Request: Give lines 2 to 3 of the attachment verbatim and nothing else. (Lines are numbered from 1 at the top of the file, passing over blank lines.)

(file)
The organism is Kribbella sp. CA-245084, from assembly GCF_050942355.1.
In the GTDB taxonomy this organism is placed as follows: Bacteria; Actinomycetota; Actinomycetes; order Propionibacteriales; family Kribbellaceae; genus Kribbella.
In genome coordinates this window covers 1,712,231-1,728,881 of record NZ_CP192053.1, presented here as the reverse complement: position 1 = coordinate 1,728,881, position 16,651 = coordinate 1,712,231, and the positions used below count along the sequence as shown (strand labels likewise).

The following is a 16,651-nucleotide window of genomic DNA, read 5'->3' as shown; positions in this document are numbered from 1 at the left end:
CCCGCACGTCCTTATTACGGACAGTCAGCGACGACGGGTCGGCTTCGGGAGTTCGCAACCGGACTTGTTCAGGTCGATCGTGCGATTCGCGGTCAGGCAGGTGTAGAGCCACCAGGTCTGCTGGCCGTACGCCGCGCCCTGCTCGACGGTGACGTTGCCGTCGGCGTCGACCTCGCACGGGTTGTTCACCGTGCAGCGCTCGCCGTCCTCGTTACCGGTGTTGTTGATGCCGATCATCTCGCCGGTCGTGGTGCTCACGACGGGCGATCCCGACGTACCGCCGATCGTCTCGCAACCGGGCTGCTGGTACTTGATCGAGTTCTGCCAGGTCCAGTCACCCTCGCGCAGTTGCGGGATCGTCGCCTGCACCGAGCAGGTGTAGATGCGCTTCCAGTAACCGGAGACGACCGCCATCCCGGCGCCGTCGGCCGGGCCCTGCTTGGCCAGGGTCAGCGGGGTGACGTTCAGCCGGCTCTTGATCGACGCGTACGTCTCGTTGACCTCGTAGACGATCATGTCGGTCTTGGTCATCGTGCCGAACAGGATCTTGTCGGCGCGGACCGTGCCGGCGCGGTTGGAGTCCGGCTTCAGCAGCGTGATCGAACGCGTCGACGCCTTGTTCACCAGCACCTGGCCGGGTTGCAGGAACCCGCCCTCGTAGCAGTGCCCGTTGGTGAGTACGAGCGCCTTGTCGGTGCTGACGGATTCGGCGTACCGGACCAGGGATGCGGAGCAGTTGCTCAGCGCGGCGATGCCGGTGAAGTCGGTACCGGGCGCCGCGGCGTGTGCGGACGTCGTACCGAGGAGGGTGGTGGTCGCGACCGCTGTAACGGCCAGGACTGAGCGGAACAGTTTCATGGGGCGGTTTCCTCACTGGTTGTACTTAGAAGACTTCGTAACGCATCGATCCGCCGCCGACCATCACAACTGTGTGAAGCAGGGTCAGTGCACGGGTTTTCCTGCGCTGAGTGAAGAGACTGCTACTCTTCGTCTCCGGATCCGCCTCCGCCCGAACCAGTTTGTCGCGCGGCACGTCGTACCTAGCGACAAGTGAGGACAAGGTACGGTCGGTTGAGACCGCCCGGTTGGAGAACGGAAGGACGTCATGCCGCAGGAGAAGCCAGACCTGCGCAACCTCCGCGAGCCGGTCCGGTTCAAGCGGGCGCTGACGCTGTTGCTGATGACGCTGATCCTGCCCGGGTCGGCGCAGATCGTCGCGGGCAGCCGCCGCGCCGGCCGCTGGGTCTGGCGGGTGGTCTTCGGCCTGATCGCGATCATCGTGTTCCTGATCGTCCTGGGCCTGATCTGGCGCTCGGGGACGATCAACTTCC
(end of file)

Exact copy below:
In the GTDB taxonomy this organism is placed as follows: Bacteria; Actinomycetota; Actinomycetes; order Propionibacteriales; family Kribbellaceae; genus Kribbella.
In genome coordinates this window covers 1,712,231-1,728,881 of record NZ_CP192053.1, presented here as the reverse complement: position 1 = coordinate 1,728,881, position 16,651 = coordinate 1,712,231, and the positions used below count along the sequence as shown (strand labels likewise).